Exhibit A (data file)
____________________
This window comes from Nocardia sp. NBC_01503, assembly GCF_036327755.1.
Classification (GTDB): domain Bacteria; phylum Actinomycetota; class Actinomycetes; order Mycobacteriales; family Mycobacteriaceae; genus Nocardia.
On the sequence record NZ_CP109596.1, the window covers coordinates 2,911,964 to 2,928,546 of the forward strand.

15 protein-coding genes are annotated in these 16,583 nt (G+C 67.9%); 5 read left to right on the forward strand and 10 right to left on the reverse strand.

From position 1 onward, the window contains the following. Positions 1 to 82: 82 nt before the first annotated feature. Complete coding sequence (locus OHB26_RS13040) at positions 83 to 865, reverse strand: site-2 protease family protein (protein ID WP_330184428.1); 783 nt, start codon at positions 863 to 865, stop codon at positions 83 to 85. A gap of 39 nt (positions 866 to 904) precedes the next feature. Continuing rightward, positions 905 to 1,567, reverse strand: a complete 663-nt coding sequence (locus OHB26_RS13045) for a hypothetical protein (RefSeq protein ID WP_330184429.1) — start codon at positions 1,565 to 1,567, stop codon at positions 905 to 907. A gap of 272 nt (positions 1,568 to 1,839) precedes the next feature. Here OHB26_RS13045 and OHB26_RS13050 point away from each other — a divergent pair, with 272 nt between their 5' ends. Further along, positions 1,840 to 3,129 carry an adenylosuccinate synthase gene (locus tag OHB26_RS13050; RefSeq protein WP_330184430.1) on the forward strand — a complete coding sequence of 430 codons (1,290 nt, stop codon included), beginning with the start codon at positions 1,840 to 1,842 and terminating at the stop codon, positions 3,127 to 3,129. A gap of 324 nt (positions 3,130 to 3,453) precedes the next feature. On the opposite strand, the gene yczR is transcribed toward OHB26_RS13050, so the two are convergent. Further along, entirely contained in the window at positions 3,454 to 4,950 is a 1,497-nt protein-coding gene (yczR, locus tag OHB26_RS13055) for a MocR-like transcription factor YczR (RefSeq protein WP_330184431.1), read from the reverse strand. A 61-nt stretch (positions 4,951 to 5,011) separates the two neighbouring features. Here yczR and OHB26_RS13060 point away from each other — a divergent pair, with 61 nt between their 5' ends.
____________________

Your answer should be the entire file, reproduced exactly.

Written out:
This window comes from Nocardia sp. NBC_01503, assembly GCF_036327755.1.
Classification (GTDB): domain Bacteria; phylum Actinomycetota; class Actinomycetes; order Mycobacteriales; family Mycobacteriaceae; genus Nocardia.
On the sequence record NZ_CP109596.1, the window covers coordinates 2,911,964 to 2,928,546 of the forward strand.

15 protein-coding genes are annotated in these 16,583 nt (G+C 67.9%); 5 read left to right on the forward strand and 10 right to left on the reverse strand.

From position 1 onward, the window contains the following. Positions 1 to 82: 82 nt before the first annotated feature. Complete coding sequence (locus OHB26_RS13040) at positions 83 to 865, reverse strand: site-2 protease family protein (protein ID WP_330184428.1); 783 nt, start codon at positions 863 to 865, stop codon at positions 83 to 85. A gap of 39 nt (positions 866 to 904) precedes the next feature. Continuing rightward, positions 905 to 1,567, reverse strand: a complete 663-nt coding sequence (locus OHB26_RS13045) for a hypothetical protein (RefSeq protein ID WP_330184429.1) — start codon at positions 1,565 to 1,567, stop codon at positions 905 to 907. A gap of 272 nt (positions 1,568 to 1,839) precedes the next feature. Here OHB26_RS13045 and OHB26_RS13050 point away from each other — a divergent pair, with 272 nt between their 5' ends. Further along, positions 1,840 to 3,129 carry an adenylosuccinate synthase gene (locus tag OHB26_RS13050; RefSeq protein WP_330184430.1) on the forward strand — a complete coding sequence of 430 codons (1,290 nt, stop codon included), beginning with the start codon at positions 1,840 to 1,842 and terminating at the stop codon, positions 3,127 to 3,129. A gap of 324 nt (positions 3,130 to 3,453) precedes the next feature. On the opposite strand, the gene yczR is transcribed toward OHB26_RS13050, so the two are convergent. Further along, entirely contained in the window at positions 3,454 to 4,950 is a 1,497-nt protein-coding gene (yczR, locus tag OHB26_RS13055) for a MocR-like transcription factor YczR (RefSeq protein WP_330184431.1), read from the reverse strand. A 61-nt stretch (positions 4,951 to 5,011) separates the two neighbouring features. Here yczR and OHB26_RS13060 point away from each other — a divergent pair, with 61 nt between their 5' ends.